> > >elephants for your own safety.

>
> > While educating the public about the dangers of large vehicles is a
> > laudable ambition, the practical difficulties of such a task are
> > immense.

>
> > The onus must be on the driver of any vehicle - especially those of
> > large vehicles - to show care and consideration to those around them.
> > If drivers are not prepared to show that care and consideration to
> > those around them, they should not be allowed to drive.

>
> > Designers of these vehicles, as others have said, must also take
> > responsibility for the safety of those outside the cab. But as the
> > end user, drivers should refuse to drive vehicles which they deem to
> > be fundamentaly unsafe for other road users. And if they do choose to
> > drive such a vehicle, they should be accountable if they kill someone
> > while doing so.

>
> There is no evidence that Madeleine undertook. The driver admitted
> seeing the other cyclist and yet continued to turn. accepting the only
> surviving witness to a fata RTA is problematic, using a girl's death
> to bang the drum about speed cameras is beneath contempt.


I agree. Using the girl's death as an excuse to install a speed
camera, when exceeding the speed limit was nothing to do with the
accident, is indeed beneath contempt, as are the trolls who advocate
such measures.
 
N

Nuxx Bar

Guest
On Apr 7, 9:33 am, spindrift <[email protected]> wrote:
> On 7 Apr, 09:23, Peter Fox <[email protected]> wrote:
>
>
>
> > Tom Crispin wrote:
> > > On Sun, 06 Apr 2008 22:14:51 -0500, Jeff <[email protected]>
> > > wrote:

>
> > >> Drivers, pedestrians, and cyclists, need to share the roads. To do so
> > >> sensibly requires that each group understand the needs of the others.
> > >> As a prior poster noted, every vehicle has blind spots. Do pedestrians
> > >> and cyclists consider that and attempt to position themselves in visible
> > >> spots (I do)? Do they even know how large lorries operate? When you're
> > >> a mouse living amongst elephants, you ought to know a bit about
> > >> elephants for your own safety.

>
> > > While educating the public about the dangers of large vehicles is a
> > > laudable ambition, the practical difficulties of such a task are
> > > immense.

>
> > OK then the sooner we get started the better!

>
> > > The onus must be on the driver of any vehicle - especially those of
> > > large vehicles - to show care and consideration to those around them.
> > > If drivers are not prepared to show that care and consideration to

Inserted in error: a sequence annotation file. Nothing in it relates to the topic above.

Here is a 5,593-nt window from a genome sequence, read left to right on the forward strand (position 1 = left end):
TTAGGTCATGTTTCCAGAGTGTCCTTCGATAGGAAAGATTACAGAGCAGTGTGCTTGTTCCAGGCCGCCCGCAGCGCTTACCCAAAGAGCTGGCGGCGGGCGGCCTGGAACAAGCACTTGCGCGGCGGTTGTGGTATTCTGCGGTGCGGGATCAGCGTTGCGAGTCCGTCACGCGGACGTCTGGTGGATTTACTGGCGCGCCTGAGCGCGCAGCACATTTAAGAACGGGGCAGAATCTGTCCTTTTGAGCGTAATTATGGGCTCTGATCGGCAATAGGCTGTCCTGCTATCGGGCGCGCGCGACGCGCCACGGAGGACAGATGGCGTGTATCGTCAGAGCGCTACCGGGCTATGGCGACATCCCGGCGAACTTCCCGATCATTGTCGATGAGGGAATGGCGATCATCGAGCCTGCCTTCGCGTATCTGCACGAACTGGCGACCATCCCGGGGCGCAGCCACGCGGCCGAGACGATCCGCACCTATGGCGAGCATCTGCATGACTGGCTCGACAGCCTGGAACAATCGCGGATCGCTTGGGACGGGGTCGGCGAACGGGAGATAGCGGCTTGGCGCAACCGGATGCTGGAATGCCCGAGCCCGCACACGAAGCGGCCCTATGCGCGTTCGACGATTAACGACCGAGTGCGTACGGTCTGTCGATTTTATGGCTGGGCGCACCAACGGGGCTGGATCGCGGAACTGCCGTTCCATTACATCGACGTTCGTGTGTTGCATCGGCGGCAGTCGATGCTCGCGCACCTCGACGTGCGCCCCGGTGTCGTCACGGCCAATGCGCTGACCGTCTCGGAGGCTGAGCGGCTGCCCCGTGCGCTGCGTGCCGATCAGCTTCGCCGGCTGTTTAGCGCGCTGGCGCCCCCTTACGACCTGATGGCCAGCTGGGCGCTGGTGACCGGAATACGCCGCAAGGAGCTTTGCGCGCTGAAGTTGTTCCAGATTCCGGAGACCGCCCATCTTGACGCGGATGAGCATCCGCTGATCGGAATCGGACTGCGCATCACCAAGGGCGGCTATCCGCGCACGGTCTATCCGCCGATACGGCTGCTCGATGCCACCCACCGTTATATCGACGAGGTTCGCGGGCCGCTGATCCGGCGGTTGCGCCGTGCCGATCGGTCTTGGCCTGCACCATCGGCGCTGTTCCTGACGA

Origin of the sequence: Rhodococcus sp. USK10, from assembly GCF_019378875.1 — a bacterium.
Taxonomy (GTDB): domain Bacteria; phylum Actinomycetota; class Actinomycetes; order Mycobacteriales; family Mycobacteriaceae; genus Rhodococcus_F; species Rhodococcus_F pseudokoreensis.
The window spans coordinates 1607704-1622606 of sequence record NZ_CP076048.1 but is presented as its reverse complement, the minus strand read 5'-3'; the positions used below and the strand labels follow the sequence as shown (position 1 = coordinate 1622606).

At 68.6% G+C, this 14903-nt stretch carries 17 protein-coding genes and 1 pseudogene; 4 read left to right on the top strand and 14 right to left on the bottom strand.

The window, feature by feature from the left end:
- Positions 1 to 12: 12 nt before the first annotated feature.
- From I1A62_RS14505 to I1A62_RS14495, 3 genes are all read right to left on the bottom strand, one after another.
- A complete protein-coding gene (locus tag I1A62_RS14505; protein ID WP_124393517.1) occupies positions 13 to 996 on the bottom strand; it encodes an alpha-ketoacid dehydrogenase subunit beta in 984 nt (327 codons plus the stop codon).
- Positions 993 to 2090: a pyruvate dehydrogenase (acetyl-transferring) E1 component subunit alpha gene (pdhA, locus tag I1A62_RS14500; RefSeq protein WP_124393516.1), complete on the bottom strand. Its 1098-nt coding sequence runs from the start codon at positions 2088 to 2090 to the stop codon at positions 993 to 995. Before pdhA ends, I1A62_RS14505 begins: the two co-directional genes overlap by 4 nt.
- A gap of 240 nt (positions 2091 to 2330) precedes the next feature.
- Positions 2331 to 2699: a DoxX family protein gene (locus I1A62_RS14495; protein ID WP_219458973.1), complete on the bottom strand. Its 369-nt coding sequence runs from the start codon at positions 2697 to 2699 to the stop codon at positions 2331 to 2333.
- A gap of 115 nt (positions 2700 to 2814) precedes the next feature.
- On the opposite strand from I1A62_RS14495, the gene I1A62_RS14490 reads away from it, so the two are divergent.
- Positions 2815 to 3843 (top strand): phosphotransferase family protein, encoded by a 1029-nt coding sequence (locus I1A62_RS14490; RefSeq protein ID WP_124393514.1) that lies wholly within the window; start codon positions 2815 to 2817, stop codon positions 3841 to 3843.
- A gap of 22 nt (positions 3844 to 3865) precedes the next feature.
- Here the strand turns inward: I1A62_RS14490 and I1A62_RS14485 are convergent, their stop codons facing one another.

> > > those around them, they should not be allowed to drive.

>
> > You have jumped to a conclusion. You somehow assume that the driver was
> > negligent. Really? - He had eyes in the back of his head but wasn't using
> > them? He could tell by instinct how many cyclists were queuing up to sneak
> > in front could he?

>
> > > Designers of these vehicles, as others have said, must also take
> > > responsibility for the safety of those outside the cab. But as the
> > > end user, drivers should refuse to drive vehicles which they deem to
> > > be fundamentaly unsafe for other road users. And if they do choose to
> > > drive such a vehicle, they should be accountable if they kill someone
> > > while doing so.

>
> > Oh I see, lorry drivers should be held responsible not even for their
> > actions but their compliance with accepted practice but cyclists who breeze
> > along *****-nilly are exempt from personal responsibility.

>
> > --
> > Peter Fox
> > Beer, dancing, cycling and lots more atwww.vulpeculox.net
> > (Note web site has moved April 2008)

>
> I repeat, there is no evidence that madeleine was "sneaking" alongside
> the lorry or "breeaing along ***** nilly".
>
> A bit less victim-blaming please.


A bit less non-cyclist-blaming-no-matter-what-the-circumstances,
please.
 
J

JNugent

Guest
Martin Dann wrote:
>
> JNugent wrote:
>>
>>> What does that road positioning tell an inexperienced cyclist?

>>
>> Good point.
>>
>> Cyclists should need to pass a test of competence to ride a bicycle
>> and to use the roads. After all, you wouldn't accept excuses from or
>> on behalf of an "inexperienced driver".

>
> At what age should cyclists take this test, after all children can cycle
> on our roads, or are you proposing testing 3 year olds?


I don't think that allowing small children out onto the roads under
their own conrol - whether on foot or on a bicycle - is a good idea.

>>> What should a driver who has positioned his vehicle is such a manner
>>> be particularly concerned about before turning left?


>> Let me guess...


>> ...that he should be able to see what is happening in his blind spot?


> If he has pulled up besides a cyclist, or started an overtaking
> manoeuvre before stopping at the lights, then he should be able to see
> what is happening in his blind spot.


Of course.

He says that neither thing happened, though.

> I have often had cars and trucks pull up on my right at junctions, with
> them indicating left. This has even happens when I am in the middle of
> the lane.


You'd know what to do (and what not to do) in such circumstances.
 
T

Tom Crispin

Guest
On Mon, 07 Apr 2008 20:57:25 +0100, JNugent <[email protected]> wrote:

>If she hadn't been alongside the lorry, the collision could not have
>happened.